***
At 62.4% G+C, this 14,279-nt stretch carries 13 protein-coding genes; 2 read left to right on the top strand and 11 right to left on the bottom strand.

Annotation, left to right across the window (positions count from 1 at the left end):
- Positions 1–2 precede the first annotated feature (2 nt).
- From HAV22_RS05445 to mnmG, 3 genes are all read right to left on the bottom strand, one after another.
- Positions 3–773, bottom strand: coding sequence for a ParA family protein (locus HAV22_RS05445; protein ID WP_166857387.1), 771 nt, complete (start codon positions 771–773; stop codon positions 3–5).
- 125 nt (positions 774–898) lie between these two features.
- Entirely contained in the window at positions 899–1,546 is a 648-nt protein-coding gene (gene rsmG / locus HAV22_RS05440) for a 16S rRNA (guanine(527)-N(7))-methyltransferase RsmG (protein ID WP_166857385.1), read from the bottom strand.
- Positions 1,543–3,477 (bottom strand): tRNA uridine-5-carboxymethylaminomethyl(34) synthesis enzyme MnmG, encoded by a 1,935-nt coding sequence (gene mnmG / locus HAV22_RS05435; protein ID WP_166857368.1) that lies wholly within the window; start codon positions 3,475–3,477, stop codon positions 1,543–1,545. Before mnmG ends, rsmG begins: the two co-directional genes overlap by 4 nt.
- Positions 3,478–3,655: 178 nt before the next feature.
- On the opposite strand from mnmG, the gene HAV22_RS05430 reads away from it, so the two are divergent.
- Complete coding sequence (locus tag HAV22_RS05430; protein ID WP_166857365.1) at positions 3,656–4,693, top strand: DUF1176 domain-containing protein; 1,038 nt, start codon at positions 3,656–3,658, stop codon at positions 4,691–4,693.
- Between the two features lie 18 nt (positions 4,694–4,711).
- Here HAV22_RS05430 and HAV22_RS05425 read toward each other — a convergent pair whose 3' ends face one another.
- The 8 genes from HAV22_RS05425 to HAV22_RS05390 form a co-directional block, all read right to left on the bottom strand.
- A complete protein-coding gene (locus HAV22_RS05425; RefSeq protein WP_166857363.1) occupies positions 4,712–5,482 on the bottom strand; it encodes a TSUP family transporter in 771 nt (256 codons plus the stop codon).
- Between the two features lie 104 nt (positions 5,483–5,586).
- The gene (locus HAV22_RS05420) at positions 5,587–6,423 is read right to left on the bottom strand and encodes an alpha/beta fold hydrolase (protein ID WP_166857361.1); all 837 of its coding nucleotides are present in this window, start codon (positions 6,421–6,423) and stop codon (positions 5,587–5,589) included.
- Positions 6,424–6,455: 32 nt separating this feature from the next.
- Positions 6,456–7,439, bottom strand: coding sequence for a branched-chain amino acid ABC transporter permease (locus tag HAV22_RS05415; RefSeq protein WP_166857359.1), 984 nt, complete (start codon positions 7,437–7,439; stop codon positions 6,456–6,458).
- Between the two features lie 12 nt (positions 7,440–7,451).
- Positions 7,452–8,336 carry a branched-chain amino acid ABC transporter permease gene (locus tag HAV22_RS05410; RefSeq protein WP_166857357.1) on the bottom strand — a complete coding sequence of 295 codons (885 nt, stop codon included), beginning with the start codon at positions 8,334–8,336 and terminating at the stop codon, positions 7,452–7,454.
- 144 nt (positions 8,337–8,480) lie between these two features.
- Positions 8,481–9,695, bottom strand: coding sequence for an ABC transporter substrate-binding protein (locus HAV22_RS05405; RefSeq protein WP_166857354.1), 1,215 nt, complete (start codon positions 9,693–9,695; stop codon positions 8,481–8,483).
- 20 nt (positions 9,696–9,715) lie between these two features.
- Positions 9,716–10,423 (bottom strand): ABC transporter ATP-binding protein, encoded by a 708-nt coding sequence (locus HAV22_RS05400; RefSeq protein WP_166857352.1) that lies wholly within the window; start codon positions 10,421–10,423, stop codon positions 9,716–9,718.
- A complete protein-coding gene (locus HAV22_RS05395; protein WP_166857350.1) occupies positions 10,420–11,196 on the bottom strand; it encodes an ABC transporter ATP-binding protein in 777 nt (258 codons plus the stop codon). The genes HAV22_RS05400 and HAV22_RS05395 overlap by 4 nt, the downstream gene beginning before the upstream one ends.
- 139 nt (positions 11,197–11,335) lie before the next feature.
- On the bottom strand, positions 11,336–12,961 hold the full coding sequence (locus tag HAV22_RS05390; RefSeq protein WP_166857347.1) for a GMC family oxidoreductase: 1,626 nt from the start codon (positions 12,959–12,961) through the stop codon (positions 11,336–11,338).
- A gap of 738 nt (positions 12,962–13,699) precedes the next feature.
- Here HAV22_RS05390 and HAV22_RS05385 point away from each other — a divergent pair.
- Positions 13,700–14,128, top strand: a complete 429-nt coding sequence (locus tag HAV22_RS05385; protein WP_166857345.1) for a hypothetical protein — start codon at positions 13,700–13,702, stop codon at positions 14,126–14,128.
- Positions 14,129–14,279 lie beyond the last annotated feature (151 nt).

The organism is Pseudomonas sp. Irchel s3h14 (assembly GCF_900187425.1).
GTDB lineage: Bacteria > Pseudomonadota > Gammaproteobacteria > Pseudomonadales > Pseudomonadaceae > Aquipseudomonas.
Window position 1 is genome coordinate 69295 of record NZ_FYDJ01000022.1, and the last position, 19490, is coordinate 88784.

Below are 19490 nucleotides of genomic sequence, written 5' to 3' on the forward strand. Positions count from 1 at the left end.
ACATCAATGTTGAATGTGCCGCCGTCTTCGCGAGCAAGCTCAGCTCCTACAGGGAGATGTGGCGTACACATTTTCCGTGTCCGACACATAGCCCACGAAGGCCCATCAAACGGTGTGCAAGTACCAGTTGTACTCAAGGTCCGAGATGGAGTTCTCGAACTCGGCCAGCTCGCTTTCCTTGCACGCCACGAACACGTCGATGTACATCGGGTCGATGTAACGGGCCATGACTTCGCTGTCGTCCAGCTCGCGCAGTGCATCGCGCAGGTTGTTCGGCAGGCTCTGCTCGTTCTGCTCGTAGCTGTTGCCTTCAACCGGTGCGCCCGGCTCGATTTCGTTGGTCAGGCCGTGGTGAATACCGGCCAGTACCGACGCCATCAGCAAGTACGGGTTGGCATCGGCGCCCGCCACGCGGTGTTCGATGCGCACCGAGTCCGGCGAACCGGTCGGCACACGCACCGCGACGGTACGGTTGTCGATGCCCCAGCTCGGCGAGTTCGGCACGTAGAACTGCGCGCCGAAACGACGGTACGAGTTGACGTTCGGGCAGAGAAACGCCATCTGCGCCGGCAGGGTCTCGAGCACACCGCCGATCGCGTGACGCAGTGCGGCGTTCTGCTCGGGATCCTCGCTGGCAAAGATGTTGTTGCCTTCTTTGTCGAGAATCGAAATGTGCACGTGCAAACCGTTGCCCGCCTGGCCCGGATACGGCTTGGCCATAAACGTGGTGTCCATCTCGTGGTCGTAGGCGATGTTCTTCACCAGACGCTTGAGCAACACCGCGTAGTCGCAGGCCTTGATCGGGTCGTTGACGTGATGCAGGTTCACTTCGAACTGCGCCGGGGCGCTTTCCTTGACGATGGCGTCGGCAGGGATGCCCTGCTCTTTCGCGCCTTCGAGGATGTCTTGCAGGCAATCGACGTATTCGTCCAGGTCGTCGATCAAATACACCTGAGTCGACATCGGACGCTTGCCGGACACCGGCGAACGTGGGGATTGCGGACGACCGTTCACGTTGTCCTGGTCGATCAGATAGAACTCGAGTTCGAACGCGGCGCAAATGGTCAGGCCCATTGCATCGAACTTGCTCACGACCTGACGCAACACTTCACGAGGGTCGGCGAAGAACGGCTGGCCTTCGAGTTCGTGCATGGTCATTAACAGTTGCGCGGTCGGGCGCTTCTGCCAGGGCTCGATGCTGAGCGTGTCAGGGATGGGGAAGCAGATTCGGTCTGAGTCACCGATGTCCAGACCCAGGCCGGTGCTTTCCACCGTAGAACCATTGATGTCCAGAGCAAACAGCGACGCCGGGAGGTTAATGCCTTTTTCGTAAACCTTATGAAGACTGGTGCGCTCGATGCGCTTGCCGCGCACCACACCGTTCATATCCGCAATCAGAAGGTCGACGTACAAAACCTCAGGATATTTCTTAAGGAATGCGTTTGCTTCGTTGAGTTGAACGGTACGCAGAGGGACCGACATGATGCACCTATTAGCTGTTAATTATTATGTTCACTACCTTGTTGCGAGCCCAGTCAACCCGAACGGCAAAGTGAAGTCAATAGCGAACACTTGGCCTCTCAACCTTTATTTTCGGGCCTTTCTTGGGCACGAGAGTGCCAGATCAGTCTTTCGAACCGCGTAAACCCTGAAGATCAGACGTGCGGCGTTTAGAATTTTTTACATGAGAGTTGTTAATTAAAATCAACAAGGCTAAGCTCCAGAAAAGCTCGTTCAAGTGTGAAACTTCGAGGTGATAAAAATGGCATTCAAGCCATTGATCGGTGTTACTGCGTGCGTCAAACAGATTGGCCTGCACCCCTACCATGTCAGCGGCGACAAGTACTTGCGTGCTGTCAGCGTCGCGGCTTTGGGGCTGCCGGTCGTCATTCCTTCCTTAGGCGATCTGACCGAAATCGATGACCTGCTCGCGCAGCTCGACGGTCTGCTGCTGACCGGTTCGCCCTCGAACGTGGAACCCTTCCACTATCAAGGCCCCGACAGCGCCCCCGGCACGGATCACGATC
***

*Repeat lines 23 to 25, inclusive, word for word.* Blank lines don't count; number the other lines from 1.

- Positions 8,481–9,695, bottom strand: coding sequence for an ABC transporter substrate-binding protein (locus HAV22_RS05405; RefSeq protein WP_166857354.1), 1,215 nt, complete (start codon positions 9,693–9,695; stop codon positions 8,481–8,483).
- 20 nt (positions 9,696–9,715) lie between these two features.
- Positions 9,716–10,423 (bottom strand): ABC transporter ATP-binding protein, encoded by a 708-nt coding sequence (locus HAV22_RS05400; RefSeq protein WP_166857352.1) that lies wholly within the window; start codon positions 10,421–10,423, stop codon positions 9,716–9,718.